Multiplex analysis of expression comparing preeclampsia and control placentas
As shown in Additional file 1: Table S1, seven PE placenta expression studies [7, 10–12, 28, 29] were combined and subjected to multiplex analysis with the method we previously developed [25, 26]. For each of the 22,394 genes tested, we calculated the meta-fold change across all studies. For gene expression measurements, this corresponds to combining fold-changes across studies to identify a meta-fold-change that is an amalgamation of the constituent studies. We took a linear combination of effect sizes (fold-changes in this case), weighted by the variance in the effect size within each study, with the confidence intervals combined with the same weights. This means that studies with larger intra-study variation (noise) contribute less to the overall estimate of fold-change. The meta p-values were obtained by Fisher’s method. Significant genes were selected if they were measured in five or more studies and the meta effect p value was less than 4.5 × 10-5. We then filtered the gene sets through a list of 3,638 proteins with known detectable abundances in sera, plasma, or urine . The 3,638 protein list was created from public sources [31–34] and has been described . This effort yielded a set of candidate protein biomarkers. At every step of the data mining processes, a biomarker specialist manually curated candidates to provide quality control and prioritize the candidates for the subsequent validation studies.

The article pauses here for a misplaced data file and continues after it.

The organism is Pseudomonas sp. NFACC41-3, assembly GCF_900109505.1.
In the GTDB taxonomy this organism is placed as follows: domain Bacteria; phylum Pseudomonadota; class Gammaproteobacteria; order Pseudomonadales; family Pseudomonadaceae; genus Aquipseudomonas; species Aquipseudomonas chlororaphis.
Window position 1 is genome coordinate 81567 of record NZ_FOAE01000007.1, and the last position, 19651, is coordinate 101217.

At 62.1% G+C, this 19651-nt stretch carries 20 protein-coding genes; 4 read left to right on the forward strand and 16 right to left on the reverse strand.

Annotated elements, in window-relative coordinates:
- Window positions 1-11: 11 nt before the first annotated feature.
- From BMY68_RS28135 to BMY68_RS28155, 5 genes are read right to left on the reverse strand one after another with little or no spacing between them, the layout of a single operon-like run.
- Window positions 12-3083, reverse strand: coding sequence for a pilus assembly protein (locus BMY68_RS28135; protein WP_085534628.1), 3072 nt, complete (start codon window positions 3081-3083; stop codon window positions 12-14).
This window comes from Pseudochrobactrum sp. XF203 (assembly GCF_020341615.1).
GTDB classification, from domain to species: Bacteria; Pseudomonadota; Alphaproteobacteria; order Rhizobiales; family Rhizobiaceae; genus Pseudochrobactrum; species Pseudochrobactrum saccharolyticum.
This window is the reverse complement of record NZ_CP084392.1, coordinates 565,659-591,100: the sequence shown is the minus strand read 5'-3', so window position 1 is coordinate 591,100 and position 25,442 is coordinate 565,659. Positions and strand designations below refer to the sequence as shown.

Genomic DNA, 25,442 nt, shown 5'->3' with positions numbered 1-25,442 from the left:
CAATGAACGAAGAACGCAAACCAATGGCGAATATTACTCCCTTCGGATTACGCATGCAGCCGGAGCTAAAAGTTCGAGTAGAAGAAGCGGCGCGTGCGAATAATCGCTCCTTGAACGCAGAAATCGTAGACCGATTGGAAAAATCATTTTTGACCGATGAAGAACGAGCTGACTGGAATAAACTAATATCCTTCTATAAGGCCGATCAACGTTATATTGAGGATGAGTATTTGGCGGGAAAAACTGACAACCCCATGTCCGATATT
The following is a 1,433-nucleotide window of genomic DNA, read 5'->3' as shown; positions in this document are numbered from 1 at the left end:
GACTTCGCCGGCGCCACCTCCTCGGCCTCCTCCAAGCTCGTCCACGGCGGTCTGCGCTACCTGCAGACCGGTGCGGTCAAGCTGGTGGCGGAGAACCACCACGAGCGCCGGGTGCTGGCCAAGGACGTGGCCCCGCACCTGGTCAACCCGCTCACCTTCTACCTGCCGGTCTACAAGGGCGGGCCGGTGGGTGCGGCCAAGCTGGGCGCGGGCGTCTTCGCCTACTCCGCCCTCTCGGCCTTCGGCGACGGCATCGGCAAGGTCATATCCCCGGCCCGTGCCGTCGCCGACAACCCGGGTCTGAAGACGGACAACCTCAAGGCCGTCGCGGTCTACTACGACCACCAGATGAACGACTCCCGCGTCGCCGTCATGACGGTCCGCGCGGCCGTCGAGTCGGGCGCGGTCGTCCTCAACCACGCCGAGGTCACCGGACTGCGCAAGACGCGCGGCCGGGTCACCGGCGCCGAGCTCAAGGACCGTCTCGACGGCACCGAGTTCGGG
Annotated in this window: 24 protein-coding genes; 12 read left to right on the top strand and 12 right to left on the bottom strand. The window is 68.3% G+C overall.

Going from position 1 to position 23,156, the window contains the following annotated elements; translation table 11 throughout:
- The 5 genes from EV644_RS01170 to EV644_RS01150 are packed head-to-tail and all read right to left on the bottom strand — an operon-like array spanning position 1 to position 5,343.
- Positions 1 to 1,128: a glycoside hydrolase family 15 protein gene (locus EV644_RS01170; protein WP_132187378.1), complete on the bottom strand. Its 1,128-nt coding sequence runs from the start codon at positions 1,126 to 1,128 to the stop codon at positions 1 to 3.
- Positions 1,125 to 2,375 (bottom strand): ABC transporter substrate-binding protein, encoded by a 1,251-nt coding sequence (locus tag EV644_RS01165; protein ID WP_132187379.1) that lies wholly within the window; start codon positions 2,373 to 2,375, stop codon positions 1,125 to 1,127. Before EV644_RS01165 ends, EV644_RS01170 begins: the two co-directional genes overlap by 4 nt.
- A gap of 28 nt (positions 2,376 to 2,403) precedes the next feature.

Two-dimensional gel analysis comparing pooled preeclampsia and control patient serum samples